The operational risks faced by Boskalis are diverse in nature, particularly because the group conducts various types of activities around the world within the three divisions. This means that the activities are exposed to economic, legal and political risks in the countries where the company operates. The main operational risks for Boskalis concern the contracting and execution of projects for clients, as outlined above. For most of our project activities the most common type of contract is fixed price/lump sum, under which the contractor’s price must take into account virtually all the operational risks as well as the cost risks associated with the procurement of materials and subcontractor services.
In most cases it is impossible to charge clients for any unexpected costs arising during the course of a project. Furthermore, many contracts include milestones and associated penalty clauses if the milestones are not achieved on time. For these reasons considerable emphasis is placed on identifying, analyzing and quantifying operating, cost and delay risks during the tendering procedure and contracting phase of projects and in calculating cost prices. Operational risks mainly relate to variable weather or working conditions, technical suitability and availability of the equipment, unexpected soil and settlement conditions, wear and tear on dredging equipment due to the excavation and processing of dredged materials, damage to third-party equipment and property, the performance of subcontractors and suppliers and the timely availability of cargo or services provided by the client in case of heavy marine transport and/or installation activities. Boskalis focuses on pro-actively controlling such risks, first of all by adopting a structured approach in the tender phase to identify risks and their possible consequences. Contracts are classified by risk category, based on size and risk profile. The exact tender procedure and requirements for authorization of the tender price and conditions are dependent on this classification. Above a certain level of risk, tender commitments require authorization at Board of Management/Group Director level.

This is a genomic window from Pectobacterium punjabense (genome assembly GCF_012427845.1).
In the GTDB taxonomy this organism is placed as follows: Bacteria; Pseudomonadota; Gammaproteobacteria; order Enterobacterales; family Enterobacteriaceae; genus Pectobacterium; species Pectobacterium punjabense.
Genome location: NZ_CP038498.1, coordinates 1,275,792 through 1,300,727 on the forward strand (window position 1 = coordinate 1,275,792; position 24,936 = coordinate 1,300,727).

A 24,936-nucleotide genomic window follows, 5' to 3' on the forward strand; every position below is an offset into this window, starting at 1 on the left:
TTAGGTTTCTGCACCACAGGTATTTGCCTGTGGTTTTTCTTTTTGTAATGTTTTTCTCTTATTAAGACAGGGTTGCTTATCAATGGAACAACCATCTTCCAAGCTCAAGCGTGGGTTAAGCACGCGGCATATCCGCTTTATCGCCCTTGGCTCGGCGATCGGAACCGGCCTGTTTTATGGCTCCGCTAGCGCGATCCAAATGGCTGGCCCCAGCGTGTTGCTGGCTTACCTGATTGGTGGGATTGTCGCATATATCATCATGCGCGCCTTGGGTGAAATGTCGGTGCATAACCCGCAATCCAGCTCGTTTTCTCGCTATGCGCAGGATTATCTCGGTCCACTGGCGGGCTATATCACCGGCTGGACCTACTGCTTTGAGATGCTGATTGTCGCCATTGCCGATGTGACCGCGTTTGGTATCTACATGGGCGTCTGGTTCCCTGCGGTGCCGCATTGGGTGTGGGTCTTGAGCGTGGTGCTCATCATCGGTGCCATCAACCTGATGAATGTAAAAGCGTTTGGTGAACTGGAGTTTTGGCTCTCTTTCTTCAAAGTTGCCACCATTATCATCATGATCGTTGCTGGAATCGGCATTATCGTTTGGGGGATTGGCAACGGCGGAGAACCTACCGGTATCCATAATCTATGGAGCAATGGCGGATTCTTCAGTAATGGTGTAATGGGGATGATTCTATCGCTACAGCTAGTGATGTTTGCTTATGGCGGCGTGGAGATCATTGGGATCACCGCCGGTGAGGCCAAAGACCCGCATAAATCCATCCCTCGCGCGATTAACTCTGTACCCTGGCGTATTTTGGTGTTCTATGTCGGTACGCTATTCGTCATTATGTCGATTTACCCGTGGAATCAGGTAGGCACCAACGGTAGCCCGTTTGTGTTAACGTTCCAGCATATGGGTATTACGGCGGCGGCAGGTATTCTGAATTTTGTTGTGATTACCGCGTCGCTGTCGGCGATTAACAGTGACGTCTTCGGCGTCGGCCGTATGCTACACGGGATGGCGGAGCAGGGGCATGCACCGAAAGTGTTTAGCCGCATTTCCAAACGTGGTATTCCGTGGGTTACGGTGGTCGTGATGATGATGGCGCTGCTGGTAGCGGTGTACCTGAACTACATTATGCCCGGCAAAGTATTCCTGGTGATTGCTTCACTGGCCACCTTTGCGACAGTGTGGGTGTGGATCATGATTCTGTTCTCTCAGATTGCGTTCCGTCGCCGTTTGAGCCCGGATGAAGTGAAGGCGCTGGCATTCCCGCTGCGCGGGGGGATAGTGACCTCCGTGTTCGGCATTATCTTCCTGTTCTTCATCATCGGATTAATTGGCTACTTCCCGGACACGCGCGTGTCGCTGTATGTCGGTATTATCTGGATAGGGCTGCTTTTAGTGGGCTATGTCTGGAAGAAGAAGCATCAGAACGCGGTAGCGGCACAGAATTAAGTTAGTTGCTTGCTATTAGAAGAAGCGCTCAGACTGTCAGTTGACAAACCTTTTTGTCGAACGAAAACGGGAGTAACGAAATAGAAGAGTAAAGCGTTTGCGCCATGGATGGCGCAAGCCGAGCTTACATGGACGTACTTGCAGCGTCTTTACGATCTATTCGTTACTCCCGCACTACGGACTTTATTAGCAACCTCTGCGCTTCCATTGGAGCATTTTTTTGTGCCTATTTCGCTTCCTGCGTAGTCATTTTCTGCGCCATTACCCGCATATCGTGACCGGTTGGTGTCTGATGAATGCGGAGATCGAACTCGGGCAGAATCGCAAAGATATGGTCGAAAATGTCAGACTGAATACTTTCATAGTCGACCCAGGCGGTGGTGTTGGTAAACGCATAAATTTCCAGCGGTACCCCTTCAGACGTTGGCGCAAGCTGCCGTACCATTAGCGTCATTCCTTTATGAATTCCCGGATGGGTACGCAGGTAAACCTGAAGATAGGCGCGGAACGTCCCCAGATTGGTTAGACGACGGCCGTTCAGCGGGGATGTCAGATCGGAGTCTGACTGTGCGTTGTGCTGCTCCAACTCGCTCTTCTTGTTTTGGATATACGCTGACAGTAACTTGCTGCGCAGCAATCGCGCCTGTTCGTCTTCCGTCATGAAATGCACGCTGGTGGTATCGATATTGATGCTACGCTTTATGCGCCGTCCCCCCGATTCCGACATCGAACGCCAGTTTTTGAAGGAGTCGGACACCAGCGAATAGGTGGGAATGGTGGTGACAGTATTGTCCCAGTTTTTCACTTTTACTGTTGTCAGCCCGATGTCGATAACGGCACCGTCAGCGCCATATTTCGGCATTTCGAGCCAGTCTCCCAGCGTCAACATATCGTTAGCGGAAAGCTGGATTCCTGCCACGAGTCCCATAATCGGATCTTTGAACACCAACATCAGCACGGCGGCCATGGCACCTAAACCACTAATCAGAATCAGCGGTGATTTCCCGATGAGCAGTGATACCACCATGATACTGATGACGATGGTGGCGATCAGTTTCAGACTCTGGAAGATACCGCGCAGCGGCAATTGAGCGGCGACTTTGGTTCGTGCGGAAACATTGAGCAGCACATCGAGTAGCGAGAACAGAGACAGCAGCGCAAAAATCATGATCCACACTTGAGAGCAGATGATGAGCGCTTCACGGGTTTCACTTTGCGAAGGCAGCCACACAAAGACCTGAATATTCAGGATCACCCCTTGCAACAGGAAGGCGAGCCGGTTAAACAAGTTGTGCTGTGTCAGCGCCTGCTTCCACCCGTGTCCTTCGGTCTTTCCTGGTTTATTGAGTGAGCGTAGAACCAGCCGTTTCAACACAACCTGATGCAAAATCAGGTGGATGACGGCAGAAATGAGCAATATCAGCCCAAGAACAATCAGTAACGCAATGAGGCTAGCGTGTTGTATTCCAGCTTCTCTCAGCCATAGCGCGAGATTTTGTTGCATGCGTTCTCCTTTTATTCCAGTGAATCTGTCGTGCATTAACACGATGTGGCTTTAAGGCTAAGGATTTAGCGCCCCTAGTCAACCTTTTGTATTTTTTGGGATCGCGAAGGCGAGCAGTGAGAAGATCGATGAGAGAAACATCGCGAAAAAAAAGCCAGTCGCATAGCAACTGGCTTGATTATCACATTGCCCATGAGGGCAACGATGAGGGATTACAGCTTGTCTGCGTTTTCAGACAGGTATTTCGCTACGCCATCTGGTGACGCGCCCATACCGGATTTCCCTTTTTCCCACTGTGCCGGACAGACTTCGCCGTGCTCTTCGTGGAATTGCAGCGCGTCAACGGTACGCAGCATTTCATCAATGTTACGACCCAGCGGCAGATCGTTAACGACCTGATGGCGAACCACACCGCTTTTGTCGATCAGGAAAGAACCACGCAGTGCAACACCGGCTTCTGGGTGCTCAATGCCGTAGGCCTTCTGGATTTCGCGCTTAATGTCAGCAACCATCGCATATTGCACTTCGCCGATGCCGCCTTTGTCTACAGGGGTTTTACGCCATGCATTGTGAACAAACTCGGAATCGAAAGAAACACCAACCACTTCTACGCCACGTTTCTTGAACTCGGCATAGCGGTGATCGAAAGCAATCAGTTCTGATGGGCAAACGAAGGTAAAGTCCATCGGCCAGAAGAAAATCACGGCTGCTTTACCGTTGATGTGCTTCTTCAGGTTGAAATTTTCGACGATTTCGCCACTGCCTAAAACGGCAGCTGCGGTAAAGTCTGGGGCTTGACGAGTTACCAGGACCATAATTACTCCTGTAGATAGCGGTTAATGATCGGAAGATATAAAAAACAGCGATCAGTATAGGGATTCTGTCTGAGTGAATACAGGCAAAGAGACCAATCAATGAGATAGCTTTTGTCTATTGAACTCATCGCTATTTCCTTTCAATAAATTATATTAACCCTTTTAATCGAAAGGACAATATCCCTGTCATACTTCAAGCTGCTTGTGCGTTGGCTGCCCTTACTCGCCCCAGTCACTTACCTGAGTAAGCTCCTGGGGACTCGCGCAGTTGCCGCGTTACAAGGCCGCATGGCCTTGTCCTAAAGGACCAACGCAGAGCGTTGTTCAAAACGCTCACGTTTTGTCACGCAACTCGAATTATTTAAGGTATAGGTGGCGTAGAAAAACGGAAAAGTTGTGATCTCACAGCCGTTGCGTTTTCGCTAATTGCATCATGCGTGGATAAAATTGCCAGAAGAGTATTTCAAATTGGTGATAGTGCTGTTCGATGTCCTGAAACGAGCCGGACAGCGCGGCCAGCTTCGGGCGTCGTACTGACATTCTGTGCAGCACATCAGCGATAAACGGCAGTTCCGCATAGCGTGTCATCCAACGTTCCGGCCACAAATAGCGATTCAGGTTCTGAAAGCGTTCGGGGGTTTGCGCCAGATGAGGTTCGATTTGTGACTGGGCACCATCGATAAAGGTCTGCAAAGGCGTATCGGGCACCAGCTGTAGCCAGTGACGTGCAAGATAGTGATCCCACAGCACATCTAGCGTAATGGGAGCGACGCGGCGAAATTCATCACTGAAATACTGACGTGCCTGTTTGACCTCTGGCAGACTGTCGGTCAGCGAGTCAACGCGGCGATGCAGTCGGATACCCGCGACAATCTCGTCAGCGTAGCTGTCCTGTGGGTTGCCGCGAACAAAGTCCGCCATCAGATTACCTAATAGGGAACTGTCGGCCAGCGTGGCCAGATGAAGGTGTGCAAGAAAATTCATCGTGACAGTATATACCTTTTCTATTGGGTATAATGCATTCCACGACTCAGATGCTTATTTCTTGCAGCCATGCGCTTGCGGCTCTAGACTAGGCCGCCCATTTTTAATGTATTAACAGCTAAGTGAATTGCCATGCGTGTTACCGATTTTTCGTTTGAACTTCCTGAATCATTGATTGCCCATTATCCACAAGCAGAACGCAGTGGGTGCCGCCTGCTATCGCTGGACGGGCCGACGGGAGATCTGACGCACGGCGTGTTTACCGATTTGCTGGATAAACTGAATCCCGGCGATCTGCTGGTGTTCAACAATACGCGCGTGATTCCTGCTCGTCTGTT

In the preparation phase of a project tender, depending on the risk classification and nature of the projects, we use resources such as subsea and soil investigations, readily accessible databases containing historical data, and extensive risk analysis techniques. The results of the risk analysis are then used as a factor in determining the cost price and/or selling price, and in defining the tender and/or contract terms and conditions. When a contract is awarded, an updated risk analysis is part of the project preparation process on the basis of which concrete actions are taken, if necessary, in order to mitigate the risks identified. In addition, detailed attention is devoted to the education and training of staff, appropriate project planning and project management, the implementation of a certified quality and safety program, and the optimal maintenance of equipment. If applicable and possible, certain risks are insured.